In her first letter, which was sent to Abelard written upon parchment, she said:
At thy command I would change, not merely my costume, but my very soul, so entirely art thou the sole possessor of my body and my spirit. Never, God is my witness, never have I sought anything in thee but thyself; I have sought thee, and not thy gifts. I have not looked to the marriage-bond or dowry.
She begged him to write to her, and to lead her to God, as once he had led her into the mysteries of pleasure. Abelard answered in a letter, friendly to be sure, but formal—the letter of a priest to a cloistered nun. The opening words of it are characteristic of the whole:
To Heloise, his sister in Christ, from Abelard, her brother in Him.
The letter was a long one, but throughout the whole of it the writer’s tone was cold and prudent. Its very coldness roused her soul to a passionate revolt. Her second letter bursts forth in a sort of anguish:
How hast thou been able to frame such thoughts, dearest? How hast thou found words to convey them? Oh, if I dared but call God cruel to me! Oh, most wretched of all creatures that I am! So sweet did I find the pleasures of our loving days that I cannot bring myself to reject them or to banish them from my memory. Wheresoever I go, they thrust themselves upon my vision, and rekindle the old desire.
But Abelard knew only too well that not in this life could there be anything save spiritual love between himself and Heloise. He wrote to her again and again, always in the same remote and unimpassioned way. He tells her about the history of monasticism, and discusses with her matters of theology and ethics; but he never writes one word to feed the flame that is consuming her. The woman understood at last; and by degrees her letters became as calm as his—suffused, however, with a tenderness and feeling which showed that in her heart of hearts she was still entirely given to him.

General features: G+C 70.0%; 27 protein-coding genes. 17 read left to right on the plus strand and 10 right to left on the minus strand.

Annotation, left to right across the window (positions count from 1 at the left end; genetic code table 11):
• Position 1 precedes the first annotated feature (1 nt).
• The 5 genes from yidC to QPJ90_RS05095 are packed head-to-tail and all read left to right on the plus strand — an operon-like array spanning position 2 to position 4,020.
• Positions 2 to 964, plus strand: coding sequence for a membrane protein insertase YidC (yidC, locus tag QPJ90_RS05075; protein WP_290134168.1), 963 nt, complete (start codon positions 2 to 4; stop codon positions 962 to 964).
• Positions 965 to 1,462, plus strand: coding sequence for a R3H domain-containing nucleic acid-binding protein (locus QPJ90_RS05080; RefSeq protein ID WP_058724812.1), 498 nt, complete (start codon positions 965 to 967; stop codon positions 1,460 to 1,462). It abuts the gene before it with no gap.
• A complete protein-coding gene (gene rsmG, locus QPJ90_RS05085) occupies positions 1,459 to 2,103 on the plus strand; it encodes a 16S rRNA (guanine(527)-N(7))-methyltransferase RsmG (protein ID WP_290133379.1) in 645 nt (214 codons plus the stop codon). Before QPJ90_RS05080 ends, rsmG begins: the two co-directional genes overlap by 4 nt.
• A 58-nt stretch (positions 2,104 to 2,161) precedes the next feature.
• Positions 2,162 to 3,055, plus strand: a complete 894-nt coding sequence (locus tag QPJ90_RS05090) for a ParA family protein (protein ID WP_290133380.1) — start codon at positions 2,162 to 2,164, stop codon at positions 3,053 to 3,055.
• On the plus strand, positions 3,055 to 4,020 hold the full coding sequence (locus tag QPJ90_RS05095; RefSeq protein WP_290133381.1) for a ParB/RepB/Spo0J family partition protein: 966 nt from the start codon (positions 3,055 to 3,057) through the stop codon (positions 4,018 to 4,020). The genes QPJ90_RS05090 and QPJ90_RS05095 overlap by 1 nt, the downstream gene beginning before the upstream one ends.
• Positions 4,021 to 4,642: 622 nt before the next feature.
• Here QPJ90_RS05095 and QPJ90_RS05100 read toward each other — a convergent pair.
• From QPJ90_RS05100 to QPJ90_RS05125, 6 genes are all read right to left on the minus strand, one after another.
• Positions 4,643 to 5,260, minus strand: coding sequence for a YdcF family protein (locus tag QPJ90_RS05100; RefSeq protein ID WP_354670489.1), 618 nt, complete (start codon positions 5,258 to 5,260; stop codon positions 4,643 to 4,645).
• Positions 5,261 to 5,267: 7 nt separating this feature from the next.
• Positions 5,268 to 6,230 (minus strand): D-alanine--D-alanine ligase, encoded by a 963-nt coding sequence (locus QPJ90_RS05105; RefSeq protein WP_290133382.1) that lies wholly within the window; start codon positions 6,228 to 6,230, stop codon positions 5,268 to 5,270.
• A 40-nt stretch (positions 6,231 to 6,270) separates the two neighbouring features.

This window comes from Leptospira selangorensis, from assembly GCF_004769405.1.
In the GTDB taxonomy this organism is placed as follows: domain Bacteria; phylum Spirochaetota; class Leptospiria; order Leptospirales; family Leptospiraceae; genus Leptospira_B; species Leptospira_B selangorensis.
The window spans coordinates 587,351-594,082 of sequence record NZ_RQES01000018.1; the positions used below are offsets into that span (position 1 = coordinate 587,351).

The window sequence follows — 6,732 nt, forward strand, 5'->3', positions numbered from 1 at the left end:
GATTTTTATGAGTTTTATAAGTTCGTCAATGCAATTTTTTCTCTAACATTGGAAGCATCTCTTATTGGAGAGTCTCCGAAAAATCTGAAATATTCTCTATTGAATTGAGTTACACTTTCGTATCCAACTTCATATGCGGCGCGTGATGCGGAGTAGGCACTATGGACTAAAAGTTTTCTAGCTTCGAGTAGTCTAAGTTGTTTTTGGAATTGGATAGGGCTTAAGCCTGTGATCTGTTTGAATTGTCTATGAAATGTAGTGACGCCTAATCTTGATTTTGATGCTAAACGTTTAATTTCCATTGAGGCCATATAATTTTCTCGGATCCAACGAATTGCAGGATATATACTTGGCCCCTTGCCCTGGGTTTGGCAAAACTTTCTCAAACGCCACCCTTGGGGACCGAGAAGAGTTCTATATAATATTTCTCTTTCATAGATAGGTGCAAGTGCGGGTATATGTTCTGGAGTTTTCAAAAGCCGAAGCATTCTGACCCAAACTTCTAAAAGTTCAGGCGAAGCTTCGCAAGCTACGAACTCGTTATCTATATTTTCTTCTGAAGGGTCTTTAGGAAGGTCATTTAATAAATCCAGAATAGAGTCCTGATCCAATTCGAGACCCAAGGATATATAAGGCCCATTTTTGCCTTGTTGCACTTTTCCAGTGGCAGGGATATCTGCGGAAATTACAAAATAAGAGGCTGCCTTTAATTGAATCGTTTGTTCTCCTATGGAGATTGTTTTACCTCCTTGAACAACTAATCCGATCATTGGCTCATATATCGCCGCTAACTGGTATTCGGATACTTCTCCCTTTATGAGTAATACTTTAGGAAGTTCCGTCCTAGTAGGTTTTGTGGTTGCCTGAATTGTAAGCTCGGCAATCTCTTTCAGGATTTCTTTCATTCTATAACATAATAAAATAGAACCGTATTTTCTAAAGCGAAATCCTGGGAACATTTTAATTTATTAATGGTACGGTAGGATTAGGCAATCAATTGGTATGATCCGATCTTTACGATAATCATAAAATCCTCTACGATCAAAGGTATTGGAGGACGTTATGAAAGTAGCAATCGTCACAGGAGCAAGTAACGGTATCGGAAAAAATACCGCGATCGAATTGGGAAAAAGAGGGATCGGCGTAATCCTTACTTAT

After some years Abelard left his dwelling at the Paraclete, and there was founded there a religious house of which Heloise became the abbess. All the world respected her for her sweetness, her wisdom, and the purity of her character. She made friends as easily as Abelard made enemies. Even Bernard, who had overthrown her husband, sought out Heloise to ask for her advice and counsel.
Abelard died while on his way to Rome, whither he was journeying in order to undergo a penalty; and his body was brought back to the Paraclete, where it was entombed. Over it for twenty-two years Heloise watched with tender care; and when she died, her body was laid beside that of her lover.
To-day their bones are mingled as she would have desired them to be mingled. The stones of their tomb in the great cemetery of Pere Lachaise were brought from the ruins of the Paraclete, and above the sarcophagus are two recumbent figures, the whole being the work of the artist Alexandra Lenoir, who died in 1836. The figure representing Heloise is not, however, an authentic likeness. The model for it was a lady belonging to a noble family of France, and the figure itself was brought to Pere Lachaise from the ancient College de Beauvais.